There is an option to The Slow Fade.

Day after day after day, too many credit unions have kept doing the exact same thing they always have, for members they have always had. As a result, too many end up focused on trying to stay afloat with an aging membership and rising overhead costs, spending less and less money and effort on anything that can improve their future for the better, slowly getting smaller and smaller…

It’s sad to see, especially since they seem to have no idea there is an alternative to The Slow Fade.

(No, we’re not talking about the gradual withdrawal by someone who wants to fade out of a relationship in order to avoid a break-up, although there is a shared element of delusion about both circumstances.)

This Slow Fade is more about the unspoken decisions by the Board or Executive Team to avoid change, to not try anything new, “because that’s how we’ve always done it.” The comfort zone becomes a cave, and new possibilities are fewer and farther between.

However, The Slow Fade is not inevitable.

Sure, change is a big deal for some people, and there are likely several around you that will need convincing that any change is needed before they get on board. That’s why it helps to realize that there are several steps you can take, steps that build one upon another, that will open eyes and increase buy-in to change for the better:

Step 1: Discover what makes you “differenter”What makes you unique in your community or area? What are your strengths and weaknesses? One of the best tools we have found is a combination of anonymous and on-camera feedback from staff and members. An anonymous online survey allows respondents to say what is bothering them without risk, while video allows their full emotional investment to shine through as they share their favorite memories. Plus the final video is a great reminder as to why everyone is there in the first place.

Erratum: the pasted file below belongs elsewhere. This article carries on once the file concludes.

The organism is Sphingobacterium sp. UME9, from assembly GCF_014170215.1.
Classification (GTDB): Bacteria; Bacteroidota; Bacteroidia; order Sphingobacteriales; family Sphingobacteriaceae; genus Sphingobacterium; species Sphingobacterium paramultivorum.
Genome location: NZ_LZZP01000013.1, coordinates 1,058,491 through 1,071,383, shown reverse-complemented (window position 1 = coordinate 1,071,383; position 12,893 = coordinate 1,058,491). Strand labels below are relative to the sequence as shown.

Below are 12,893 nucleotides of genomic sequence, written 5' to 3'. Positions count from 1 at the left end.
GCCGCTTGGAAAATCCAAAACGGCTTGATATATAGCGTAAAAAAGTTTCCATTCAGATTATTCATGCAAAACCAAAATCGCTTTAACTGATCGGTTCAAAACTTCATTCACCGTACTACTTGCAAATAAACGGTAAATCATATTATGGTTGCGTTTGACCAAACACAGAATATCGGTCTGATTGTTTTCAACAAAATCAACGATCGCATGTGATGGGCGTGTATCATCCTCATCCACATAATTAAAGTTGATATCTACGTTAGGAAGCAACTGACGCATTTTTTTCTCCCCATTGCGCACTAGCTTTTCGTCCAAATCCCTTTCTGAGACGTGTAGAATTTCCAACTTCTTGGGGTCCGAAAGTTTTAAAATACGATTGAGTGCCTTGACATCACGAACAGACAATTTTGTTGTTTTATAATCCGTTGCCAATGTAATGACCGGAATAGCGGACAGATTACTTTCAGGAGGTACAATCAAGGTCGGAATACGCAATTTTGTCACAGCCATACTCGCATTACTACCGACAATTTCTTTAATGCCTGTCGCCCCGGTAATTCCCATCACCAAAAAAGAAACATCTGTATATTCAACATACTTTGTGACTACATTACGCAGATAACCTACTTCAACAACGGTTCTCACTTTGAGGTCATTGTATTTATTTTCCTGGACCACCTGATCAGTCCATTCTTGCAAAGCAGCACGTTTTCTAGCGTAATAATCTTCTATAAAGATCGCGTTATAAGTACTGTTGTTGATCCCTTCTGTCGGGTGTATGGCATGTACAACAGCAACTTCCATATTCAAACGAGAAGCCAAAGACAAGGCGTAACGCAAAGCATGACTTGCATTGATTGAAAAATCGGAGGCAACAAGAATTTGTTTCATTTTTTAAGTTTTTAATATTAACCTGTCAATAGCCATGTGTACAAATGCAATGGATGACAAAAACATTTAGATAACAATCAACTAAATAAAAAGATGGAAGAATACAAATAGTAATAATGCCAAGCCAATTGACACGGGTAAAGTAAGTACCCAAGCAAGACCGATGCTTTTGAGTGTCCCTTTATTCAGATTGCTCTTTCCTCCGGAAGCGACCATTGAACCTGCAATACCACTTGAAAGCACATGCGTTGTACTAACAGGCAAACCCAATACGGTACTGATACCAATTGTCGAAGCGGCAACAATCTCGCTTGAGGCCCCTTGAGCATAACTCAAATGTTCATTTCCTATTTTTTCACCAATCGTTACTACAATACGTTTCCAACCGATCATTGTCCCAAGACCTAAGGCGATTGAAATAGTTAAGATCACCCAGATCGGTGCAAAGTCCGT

Step 2: Start building a Master Plan for moving forward. Yes, a Master Plan may have multiple strategic components to it, from membership and products to physical locations, marketing and branding to communication. But don’t let that overwhelm you. Focus on one big goal, then break it down until each step feels like you can accomplish it.

Step 3: Pull in the resources you need, that complement the staff you have. Credit union staff are amazing, but even Super Humans sometimes need help when it isn’t a good fit for their Super Powers. You want to bring in outside resources that complement staff, that allow staff to continue to contribute through their strengths. Together, your staff and those resources can build something even greater than they could individually.

Step 4: Be completely transparent. Your staff and your members deserve to know what is going on, and to be included in the process.

Kent Dicken

Email this article to a friend or coworker.